Thursday, 20 December 2007


I was amazed at how efficient the nurses were. First I got a gown (thankfully it fitted quite well); and within half an hour max of being admitted bp taken and my temperature checked. One nurse told me that I was now first of the list, because the other lady had changed her mind.

That didnt' exactly fill me with optimism, since she'd been due the same operation!

Then they came to take a blood sample, ask me lots of medical history questions and told me I'd be next. I said yes, but not till the afternoon, I'd been told. Oh no, they said, in about half an hour (this was 9am). I was asked to remove my wedding rings, but they are tight and I said I was loath to lose them, so she let me keep them on. As it turned out everyone there is very honest as I had two expensive mobile phones and a camera, and none of them was touched, despite being left on the top of my locker in full view.

Panic! I'd been moved to the first patient of the day, and before half nine was indeed being wheeled to theatre. I left the camera behind, and took this shot later on .. Just had time to ring dh and tell him to pray for me, and soon I was summonsed. It was a little unreal, I felt like I'd hardly sat down in my cubicle, hadn't read a newspaper or done any waiting around; and here I was, off to theatre.

I offered to walk, but no, I had to be wheeled on my bed, and then rather awkwardly had to be slid on to a much narrower operating trolley. I was scared to breath in case I fell off - there were three staff, but none of them looked like they would catch me if I overbalanced, and the floor was a long way down . ..

Made it. Second problem, my nose was running like mad. I think it was an allergy to Belgian air or something, since it didn't turn into a proper cold, and I needed somewhere to keep my tisssues. Had put some under my pillow which was fine till I had to vaccate the bed, but still I had some in my gown pocket. Whenever a nurse saw one it was confiscated with a bit of a "tut" - but what could I do?

I was left in a "bed waiting area" till CDB came round to say hello very briefly and shake hands (is it a continental thing - I don't shake hands much and certainly not with doctors - think of the cross contamination!) He asked if I had any qs but was out the door before I could say no.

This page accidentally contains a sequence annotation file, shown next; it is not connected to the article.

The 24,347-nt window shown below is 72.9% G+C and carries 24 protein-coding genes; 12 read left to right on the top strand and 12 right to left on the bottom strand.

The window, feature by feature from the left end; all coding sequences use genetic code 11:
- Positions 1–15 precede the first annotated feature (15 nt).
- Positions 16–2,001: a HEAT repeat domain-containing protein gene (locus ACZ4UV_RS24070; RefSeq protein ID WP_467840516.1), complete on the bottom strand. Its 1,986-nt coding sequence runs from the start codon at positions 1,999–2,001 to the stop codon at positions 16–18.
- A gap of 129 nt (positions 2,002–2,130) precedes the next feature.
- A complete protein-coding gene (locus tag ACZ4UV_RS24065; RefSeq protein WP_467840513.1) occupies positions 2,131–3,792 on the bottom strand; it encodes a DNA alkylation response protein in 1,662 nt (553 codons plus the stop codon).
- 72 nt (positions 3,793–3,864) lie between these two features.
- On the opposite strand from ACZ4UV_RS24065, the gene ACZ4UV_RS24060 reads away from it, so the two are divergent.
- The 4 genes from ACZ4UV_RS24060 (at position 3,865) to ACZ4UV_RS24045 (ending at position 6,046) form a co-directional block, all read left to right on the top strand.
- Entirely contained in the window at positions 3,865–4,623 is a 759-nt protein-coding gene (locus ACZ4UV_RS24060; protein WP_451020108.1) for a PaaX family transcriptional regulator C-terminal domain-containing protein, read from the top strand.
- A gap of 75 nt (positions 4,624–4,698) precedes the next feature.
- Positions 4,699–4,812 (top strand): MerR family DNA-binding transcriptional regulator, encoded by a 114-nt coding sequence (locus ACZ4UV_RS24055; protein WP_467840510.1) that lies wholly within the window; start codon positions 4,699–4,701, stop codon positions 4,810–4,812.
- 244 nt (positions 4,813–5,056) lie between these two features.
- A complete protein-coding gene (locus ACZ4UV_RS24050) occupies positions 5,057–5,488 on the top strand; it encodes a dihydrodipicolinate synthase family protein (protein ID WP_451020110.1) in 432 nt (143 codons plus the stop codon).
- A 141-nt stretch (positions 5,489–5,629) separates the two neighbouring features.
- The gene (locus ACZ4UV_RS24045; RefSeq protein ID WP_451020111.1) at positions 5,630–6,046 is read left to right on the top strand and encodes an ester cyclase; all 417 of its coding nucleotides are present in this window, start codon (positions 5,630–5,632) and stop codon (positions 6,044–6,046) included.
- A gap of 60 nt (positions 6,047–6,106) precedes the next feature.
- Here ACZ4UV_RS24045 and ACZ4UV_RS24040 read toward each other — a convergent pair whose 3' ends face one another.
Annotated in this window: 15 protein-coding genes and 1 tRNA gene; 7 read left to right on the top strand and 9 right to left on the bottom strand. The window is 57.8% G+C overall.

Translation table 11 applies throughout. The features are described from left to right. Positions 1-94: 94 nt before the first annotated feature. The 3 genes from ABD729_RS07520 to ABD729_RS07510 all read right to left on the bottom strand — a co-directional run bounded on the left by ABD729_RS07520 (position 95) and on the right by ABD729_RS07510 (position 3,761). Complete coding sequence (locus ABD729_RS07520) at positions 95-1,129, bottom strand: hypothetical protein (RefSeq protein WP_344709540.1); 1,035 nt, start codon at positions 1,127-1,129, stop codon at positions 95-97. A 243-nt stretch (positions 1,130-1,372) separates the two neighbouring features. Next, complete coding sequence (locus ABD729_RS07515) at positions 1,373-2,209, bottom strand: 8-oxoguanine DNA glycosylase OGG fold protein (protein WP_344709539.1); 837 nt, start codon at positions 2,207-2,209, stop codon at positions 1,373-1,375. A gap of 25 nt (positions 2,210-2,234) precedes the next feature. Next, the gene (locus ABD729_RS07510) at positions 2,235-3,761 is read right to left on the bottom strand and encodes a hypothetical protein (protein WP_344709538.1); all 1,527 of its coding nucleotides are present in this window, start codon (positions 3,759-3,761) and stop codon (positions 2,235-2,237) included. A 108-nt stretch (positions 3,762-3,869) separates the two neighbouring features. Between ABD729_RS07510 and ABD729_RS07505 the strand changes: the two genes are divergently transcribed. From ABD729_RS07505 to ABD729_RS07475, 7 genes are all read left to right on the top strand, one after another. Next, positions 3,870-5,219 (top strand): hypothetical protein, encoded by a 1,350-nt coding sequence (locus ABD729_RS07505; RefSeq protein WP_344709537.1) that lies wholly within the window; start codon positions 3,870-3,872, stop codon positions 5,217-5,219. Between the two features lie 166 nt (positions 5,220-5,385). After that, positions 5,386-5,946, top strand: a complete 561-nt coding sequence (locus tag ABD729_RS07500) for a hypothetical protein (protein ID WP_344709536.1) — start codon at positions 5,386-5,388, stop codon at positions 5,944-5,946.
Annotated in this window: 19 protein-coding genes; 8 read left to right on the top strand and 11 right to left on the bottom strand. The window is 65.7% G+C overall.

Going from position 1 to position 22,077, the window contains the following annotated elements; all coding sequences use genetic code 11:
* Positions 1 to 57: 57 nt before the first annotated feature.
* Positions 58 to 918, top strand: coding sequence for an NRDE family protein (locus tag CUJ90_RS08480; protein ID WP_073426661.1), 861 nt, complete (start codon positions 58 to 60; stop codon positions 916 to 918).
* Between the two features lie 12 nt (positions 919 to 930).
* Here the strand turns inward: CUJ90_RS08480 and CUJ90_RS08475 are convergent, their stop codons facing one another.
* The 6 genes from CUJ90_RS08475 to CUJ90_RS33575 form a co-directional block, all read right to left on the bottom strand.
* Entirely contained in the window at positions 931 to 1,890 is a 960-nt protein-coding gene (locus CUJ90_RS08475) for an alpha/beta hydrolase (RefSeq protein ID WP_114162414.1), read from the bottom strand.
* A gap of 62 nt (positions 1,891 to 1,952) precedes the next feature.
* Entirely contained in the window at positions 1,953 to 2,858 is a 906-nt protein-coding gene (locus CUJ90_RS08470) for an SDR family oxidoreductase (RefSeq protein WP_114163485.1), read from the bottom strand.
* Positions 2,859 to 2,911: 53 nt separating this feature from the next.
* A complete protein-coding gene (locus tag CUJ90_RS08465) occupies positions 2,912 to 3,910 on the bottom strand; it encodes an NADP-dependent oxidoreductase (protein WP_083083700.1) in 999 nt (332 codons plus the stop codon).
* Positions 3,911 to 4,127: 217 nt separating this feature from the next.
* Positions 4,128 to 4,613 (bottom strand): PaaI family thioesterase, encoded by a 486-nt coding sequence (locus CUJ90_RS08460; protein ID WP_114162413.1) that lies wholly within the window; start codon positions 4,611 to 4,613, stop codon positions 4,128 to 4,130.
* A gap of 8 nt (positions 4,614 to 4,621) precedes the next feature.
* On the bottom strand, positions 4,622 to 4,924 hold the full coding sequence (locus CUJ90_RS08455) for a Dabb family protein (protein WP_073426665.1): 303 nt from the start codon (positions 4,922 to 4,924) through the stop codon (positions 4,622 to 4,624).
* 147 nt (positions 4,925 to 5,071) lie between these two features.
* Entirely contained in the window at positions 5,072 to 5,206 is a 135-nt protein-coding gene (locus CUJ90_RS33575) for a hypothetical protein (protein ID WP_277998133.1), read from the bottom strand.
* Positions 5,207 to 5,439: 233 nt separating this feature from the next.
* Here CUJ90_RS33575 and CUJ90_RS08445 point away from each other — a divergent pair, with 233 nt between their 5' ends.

He reappeared in green theatre clothes, gown, mask, and not for the first time, I failed to recognise the surgeon when he was dressed for work! But at least this time I didn't mistake him for a porter, which I have done before when one of my children had surgery!
Wheeled me (still on this narrow high trolley) into a big operating theatre, and a team set to work putting electrodes on my chest, a bp cuff permanently on one arm and a needle site in the other. The nurse on the ward had suggested that she run the line into my arm "if you have easy veins".

Since I don't , she was glad to leave it till theatre and so was I.

The whole time I wasn't thinking of anything. Not of dying, really, tho I knew that was possible, I was thankfully v emotionless, not distressed or upset, just watching carefully what they did, and looking up to the huge theatre lights wondered if this was the last glimpse I would see of God's earth.

I was aware, CDB had warned me, that since I had a big hiatal hernia, I might wake up without a band, if he couldn't fit it as well as do the repair. But I thought he would manage it. . .I wasn't worried he wouldn't. I wasn't, mercifully, worried about anything. . .

Since I had a previous major op under local and was able to "watch" I was kind of wishing I could do the same here, but knew I had to be asleep. I saw the anaesthetist with the needle, felt nothing - tho I had been warned, and previous experience told me it might sting; glanced at the clock, 9.30am and fell asleep.

No comments: